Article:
Compliance with FERC regulations typically requires submitting numerous and often voluminous filings. While some amount of paperwork is unavoidable, FERC could look for ways to reduce filing burdens, such as by eliminating requirements that provide few substantive benefits. For instance, FERC could consider expanding the “broker or dealer” exclusion in the Public Utility Holding Company Act of 2005 to cover holdings connected to investment management and advisory functions. This change would eliminate the need for many firms to file notifications regarding their holding company status.
FERC could look for ways to reduce filing burdens, such as by eliminating requirements that provide few substantive benefits.
Ensure That Enforcement Is Conducted Fairly
Enforcement provides other prime opportunities for reform. FERC could make both procedural and substantive changes to ensure that it is protecting competitive markets while treating the subjects of its investigations fairly.
FERC has adopted a number of controversial positions on procedural rules for enforcement cases. For instance, those targeted for penalties under the FPA have the option to seek immediate de novo review in a federal district court. FERC has argued that such review should be limited to the administrative record. This interpretation has prompted pushback, with critics arguing that it does not give the responding party adequate opportunity to develop and present its case. Several federal courts have rejected FERC’s narrow interpretation of de novo review. FERC Commissioner Neil Chatterjee, who served as chairman from August 2017 until December 2017, when Kevin McIntyre became the new chairman, recently said he thinks FERC needs to re-examine this issue. In addition to rethinking its position on the nature of de novo review, FERC may also reconsider its position that such review is not available under the Natural Gas Act.
Several other procedural practices could be reviewed. For example, in 2009 FERC authorized the director of the Office of Enforcement to issue a public notice of alleged violations once enforcement staff has completed an investigation and given the subject an opportunity to respond to preliminary findings. While FERC has argued that these notices promote transparency, they impose significant costs on those who are publicly identified and accused of wrongdoing. For individuals, even if later vindicated, the taint can follow them and impact their future employment prospects.
FERC also could adjust its approach to penalties in enforcement cases. It could do away with its civil penalty guidelines, which often call for harsh fines exceeding what is necessary to incentivize compliance. It also could follow the lead of the Commodity Futures Trading Commission by dramatically increasing the incentives for self-reporting violations and cooperating with investigations. Additionally, FERC could assess lighter penalties on companies — since those are ultimately borne by shareholders — and instead impose penalties directly on employees who act in unsanctioned ways.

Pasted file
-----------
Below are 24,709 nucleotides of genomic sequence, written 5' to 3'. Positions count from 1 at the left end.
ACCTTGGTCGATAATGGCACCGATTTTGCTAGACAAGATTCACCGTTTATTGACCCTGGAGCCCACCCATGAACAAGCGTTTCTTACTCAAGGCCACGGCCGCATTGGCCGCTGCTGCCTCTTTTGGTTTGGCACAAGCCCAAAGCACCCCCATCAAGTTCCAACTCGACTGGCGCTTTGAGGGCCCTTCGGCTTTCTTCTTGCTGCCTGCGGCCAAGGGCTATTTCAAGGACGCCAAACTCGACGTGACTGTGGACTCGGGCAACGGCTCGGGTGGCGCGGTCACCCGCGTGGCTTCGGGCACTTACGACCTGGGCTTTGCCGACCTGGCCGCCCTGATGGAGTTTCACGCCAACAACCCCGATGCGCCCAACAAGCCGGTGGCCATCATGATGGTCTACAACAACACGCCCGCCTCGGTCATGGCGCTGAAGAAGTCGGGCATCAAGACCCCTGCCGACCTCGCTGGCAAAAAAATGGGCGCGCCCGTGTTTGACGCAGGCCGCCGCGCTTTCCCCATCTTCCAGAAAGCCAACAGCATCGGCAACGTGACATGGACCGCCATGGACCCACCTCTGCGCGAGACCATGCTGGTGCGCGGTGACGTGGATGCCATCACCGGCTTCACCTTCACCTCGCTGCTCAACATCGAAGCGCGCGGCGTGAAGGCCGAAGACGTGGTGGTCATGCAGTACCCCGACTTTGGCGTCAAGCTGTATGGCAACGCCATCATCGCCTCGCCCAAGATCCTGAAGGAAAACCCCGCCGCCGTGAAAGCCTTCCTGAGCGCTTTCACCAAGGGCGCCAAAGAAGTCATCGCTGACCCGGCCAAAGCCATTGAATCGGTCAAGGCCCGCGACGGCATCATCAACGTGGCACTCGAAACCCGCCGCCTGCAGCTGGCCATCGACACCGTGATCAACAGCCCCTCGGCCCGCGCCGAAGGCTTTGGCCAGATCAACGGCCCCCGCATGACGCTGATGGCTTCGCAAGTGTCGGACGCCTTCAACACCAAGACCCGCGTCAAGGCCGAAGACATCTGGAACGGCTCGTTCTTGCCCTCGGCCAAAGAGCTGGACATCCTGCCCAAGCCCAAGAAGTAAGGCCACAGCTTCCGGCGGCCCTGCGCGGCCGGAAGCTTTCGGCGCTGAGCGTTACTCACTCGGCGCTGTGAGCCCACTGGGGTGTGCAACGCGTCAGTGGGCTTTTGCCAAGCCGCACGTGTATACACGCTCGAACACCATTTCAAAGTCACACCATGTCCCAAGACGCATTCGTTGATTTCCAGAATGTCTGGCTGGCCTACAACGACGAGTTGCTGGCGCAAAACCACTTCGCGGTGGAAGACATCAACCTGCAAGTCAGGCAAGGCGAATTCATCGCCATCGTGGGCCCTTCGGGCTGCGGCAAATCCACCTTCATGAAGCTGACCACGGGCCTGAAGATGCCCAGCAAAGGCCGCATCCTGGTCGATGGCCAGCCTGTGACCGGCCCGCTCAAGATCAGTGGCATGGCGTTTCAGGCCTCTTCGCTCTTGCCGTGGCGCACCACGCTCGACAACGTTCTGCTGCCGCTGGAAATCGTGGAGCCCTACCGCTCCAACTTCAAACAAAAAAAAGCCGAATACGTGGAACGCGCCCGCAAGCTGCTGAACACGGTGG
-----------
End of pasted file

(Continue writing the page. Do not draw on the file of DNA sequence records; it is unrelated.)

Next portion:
FERC also could adjust its approach to penalties in enforcement cases.
Finally, FERC could make substantive changes to its enforcement strategy regarding market manipulation. FERC has taken an expansive view of market manipulation in recent years, punishing conduct that takes advantage of market design flaws or violates the spirit of market rules. In addition to raising fairness concerns, this approach may discourage participation in FERC-jurisdictional markets, undermining the competitiveness and liquidity of these markets. FERC could reconsider its aggressive stance and concentrate its enforcement resources on conduct that violates clearly established market rules.
Eliminate the ‘Shipper-Must-Have-Title’ Rule
Under FERC’s “shipper-must-have-title” rule, companies transporting natural gas on interstate pipelines must have title to the gas they are shipping when it is delivered to the pipeline and while it is in transit. The rule originated in the late 1980s as a tool to prevent unauthorized capacity brokering and ensure transparency as the industry transitioned to an open-access regime. However, in light of intervening changes — such as the creation of capacity release regulations — some in the industry think that the rule has become an unnecessary encumbrance to economically efficient transfers of pipeline capacity. In the years after FERC’s authority to assess civil penalties was expanded in the Energy Policy Act of 2005, many of the agency’s enforcement cases focused on violations of the shipper-must-have-title rule and related restrictions. While enforcement has shifted away from these types of cases in recent years, the rule continues to act as a restraint on competition. FERC could consider eliminating the rule and allowing pipeline capacity to be used by those who value it most highly.
This memorandum is provided by Skadden, Arps, Slate, Meagher & Flom LLP and its affiliates for educational and informational purposes only and is not intended and should not be construed as legal advice. This memorandum is considered advertising under applicable state laws.